These selected patients were classified according to their age into six groups: (group A) less than 30 years, (B) from 31 to 39 years, (C) from 40 to 49 years, (D) 50–59 years, (E) from 60 to 69 years, and (F) 70 years and more.

The study was carried out after obtaining the permission of the Ethics Committee of Scientific Research, Faculty of Medicine, and as the study had no risk and does not affect the patients’ rights, the informed consent was waived.

All patients underwent non-contrast multi-slice computed tomography (MSCT) chest for evaluating the severity of the disease in different age groups.

CT protocol

All patients underwent chest CT examination without intravenous contrast in a supine position; CT images were acquired in the caudo-cranial direction from the level of diaphragm to lung apices, using 64-channel multi-detector CT scanner (Toshiba, Japan) Aquilion machine with 120–140 kV, 16 × 1.2 mm collimation, and tube current 150–280 mA; all transverse images were reconstructed to 0.625 mm-slice images.

CT chest image interpretation

Images were transferred to a Vitrea Vital Image (VPMC-Revision C) and multi-planar reconstruction (MPR) was used for image analysis.

CT images were reviewed by two radiologists with more than 10 years’ experience in imaging.

For each patient, a CT scan was evaluated for the following:

  1. 1.

    Lesion density: ground glass, mixed ground glass with consolidation, or only consolidation.

  2. 2.

    Lesion distribution: peripheral (sub-pleural, involve peripheral one-third of the lung), central (at lung hilum, involve central two-thirds of the lung), or diffuse.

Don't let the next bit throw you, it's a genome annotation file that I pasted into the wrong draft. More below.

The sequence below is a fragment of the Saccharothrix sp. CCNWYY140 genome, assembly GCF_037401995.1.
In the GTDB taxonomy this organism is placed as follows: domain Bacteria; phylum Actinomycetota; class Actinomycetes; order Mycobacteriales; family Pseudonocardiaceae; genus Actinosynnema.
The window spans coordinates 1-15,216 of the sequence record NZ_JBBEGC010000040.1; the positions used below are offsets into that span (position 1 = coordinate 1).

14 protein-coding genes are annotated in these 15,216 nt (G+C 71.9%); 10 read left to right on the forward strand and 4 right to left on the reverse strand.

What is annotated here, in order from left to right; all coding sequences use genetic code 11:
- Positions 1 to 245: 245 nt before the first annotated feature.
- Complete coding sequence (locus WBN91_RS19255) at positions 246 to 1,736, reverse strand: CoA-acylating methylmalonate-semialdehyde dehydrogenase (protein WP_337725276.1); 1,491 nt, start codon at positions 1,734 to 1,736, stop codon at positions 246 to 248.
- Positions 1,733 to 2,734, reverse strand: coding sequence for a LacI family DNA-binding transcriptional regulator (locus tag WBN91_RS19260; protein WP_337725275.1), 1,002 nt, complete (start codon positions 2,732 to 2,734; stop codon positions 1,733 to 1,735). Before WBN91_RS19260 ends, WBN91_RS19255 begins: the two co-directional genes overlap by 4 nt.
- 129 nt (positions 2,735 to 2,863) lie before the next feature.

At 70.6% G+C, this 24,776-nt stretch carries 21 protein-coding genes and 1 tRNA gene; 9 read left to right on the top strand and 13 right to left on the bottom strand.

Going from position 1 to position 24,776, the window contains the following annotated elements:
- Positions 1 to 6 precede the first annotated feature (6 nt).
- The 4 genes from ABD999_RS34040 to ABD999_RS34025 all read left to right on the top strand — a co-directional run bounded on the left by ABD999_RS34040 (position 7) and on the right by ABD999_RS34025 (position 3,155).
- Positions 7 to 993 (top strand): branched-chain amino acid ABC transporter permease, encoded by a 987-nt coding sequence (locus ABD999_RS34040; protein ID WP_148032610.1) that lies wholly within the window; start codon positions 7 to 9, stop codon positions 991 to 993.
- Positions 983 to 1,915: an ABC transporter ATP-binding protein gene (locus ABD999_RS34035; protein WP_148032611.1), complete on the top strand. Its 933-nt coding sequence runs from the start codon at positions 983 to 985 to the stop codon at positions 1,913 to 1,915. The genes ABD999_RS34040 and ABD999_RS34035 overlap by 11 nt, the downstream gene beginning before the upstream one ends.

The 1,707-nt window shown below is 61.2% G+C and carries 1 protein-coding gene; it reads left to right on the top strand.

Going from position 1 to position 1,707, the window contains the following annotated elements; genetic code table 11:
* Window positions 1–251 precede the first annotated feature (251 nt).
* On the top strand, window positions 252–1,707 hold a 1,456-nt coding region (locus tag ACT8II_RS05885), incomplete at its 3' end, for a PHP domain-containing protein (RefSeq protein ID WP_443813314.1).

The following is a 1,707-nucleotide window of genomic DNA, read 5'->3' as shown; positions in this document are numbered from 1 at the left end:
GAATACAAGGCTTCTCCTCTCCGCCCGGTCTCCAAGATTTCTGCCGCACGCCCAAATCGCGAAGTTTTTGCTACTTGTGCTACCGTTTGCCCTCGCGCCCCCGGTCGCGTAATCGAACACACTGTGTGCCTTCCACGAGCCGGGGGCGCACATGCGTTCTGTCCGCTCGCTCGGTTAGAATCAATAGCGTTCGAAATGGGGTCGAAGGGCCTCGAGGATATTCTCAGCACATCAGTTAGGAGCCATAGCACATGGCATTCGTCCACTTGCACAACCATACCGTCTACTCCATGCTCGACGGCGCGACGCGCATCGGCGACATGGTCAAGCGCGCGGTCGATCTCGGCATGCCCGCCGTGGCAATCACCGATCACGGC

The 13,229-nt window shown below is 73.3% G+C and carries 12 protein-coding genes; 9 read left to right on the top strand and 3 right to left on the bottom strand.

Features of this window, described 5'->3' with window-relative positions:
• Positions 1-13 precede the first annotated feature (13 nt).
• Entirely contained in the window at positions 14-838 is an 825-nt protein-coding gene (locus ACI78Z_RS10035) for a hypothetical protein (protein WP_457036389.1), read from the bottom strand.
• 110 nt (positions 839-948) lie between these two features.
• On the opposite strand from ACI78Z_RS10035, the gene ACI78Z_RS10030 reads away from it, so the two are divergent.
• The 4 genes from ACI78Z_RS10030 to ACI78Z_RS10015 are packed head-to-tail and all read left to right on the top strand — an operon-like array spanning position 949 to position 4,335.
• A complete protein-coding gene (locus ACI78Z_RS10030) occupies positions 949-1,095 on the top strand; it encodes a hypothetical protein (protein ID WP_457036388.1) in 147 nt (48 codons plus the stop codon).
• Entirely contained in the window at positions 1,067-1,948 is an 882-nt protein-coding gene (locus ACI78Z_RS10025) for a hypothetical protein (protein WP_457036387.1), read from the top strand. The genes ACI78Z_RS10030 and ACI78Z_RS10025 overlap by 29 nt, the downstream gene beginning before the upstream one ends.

3. 3.

    Other signs: such as air bronchogram, pulmonary nodules, cavitation, pleural or pericardial effusion, fibrotic bands, bronchiectasis, or adenopathy.

  4. 4.

    The number of lobes affected.

  5. 5.

    Unilateral or bilateral involvement.

Coronavirus disease imaging reporting system (COVID-RADS) classification was also applied for each patient based on CT findings [10]. This is summarized in Table 1.

Table 1 COVID-19 imaging reporting and data system classification

Also, the CT severity score was calculated by division of both lungs into five lung zones (right upper lobe, right middle lobe, right lower lobe, left upper lobe (including lingula), and left lower lobe) as regard anatomical structures.

A score was given for each lung lobe based on the percentage of lobe involvement:

  • Score 0: 0% involvement

  • Score 1: less than 5% involvement

  • Score 2: 5% to less than 25% involvement

  • Score 3: 25% to less than 50% involvement

  • Score 4: 50% to less than 75% involvement

  • Score 5: 75% or greater involvement

The maximum CT score for both lungs is 25, and the summation of both lung scores provides a semi-quantitative evaluation of the total severity score.

Then, according to the percentage of whole lung involvement, the grade of disease severity was classified into:

  • None: 0%

  • Minimal: 1–25%

  • Mild: 26-50%

  • Moderate: 51–75%

  • Sever: 76–100%